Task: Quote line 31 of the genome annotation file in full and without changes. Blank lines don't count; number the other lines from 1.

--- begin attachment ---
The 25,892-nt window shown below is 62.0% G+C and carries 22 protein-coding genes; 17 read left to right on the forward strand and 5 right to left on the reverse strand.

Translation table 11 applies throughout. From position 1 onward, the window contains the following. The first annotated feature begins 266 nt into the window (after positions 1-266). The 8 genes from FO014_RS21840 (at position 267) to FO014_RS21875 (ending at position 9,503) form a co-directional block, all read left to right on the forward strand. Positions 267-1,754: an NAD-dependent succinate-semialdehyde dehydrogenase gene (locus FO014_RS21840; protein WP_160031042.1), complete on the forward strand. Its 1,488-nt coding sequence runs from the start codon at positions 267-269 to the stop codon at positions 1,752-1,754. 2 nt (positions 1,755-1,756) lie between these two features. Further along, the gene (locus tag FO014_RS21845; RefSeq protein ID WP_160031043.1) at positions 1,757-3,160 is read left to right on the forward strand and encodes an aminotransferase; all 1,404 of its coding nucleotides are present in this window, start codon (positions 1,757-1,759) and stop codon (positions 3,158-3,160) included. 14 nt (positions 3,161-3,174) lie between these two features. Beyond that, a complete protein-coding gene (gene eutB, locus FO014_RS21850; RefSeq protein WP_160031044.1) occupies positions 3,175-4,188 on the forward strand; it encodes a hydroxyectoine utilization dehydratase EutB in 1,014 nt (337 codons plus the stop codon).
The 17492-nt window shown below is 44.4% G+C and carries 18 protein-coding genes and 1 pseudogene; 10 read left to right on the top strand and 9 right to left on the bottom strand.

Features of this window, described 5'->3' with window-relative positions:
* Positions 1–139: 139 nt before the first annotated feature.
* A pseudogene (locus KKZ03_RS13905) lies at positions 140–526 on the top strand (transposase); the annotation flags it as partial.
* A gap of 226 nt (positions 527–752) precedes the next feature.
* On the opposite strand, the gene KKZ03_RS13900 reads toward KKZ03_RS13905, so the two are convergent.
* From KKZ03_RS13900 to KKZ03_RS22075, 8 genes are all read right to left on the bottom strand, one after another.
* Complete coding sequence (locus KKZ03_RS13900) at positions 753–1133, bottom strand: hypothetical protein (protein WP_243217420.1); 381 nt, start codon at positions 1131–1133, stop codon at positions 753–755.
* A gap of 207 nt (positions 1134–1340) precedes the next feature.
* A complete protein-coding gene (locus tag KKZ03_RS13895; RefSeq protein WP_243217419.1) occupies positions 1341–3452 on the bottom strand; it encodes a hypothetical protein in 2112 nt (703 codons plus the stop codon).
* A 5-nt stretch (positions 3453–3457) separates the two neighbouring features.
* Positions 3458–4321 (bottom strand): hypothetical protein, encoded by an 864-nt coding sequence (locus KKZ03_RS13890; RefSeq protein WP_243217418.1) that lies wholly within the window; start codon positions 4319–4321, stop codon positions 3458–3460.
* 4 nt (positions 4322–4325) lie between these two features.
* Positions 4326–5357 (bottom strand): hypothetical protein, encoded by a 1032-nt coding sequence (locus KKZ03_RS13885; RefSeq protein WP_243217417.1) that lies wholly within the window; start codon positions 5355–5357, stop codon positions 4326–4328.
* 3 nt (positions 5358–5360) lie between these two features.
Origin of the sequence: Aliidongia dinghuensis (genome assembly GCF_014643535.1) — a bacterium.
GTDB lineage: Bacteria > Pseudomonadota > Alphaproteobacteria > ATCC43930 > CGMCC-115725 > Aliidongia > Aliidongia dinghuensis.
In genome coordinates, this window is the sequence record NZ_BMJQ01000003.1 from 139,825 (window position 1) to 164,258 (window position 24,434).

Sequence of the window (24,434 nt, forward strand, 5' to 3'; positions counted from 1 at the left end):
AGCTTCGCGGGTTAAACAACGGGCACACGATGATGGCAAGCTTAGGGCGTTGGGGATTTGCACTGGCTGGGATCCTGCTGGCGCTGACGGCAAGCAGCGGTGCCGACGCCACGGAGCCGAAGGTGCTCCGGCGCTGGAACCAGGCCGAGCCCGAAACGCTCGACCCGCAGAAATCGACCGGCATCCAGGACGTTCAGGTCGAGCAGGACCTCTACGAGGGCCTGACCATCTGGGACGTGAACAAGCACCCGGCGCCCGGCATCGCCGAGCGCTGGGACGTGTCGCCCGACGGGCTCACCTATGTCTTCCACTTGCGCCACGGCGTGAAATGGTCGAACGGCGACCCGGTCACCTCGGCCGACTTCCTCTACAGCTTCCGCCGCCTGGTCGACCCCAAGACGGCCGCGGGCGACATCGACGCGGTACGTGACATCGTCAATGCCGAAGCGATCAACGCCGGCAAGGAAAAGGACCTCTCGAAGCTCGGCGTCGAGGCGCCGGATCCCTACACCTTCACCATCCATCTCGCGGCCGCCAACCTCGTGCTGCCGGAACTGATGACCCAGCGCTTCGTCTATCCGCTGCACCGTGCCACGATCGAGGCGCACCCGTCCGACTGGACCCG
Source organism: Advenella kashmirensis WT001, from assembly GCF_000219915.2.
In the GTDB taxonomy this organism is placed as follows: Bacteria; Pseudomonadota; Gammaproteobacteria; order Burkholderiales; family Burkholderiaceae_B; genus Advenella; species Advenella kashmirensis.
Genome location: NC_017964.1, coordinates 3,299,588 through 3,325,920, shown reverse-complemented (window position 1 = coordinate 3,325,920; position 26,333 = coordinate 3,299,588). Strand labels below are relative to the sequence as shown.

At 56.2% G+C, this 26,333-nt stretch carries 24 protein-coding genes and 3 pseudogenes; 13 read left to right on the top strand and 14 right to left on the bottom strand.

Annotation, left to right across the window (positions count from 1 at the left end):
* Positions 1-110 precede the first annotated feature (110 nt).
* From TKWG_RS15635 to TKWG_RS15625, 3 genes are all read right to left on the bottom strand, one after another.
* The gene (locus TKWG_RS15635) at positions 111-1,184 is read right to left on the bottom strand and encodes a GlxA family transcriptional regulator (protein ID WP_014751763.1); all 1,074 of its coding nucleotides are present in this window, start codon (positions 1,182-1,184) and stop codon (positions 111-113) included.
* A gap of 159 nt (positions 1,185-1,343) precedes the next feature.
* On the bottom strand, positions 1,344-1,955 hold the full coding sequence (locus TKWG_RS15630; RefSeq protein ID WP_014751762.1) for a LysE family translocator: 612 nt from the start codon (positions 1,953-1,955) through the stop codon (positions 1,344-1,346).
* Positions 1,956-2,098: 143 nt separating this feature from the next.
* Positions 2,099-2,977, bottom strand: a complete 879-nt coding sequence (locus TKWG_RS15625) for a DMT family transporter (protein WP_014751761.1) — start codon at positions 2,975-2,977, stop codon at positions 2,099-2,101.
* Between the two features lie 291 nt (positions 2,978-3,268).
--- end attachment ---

* A gap of 159 nt (positions 1,185-1,343) precedes the next feature.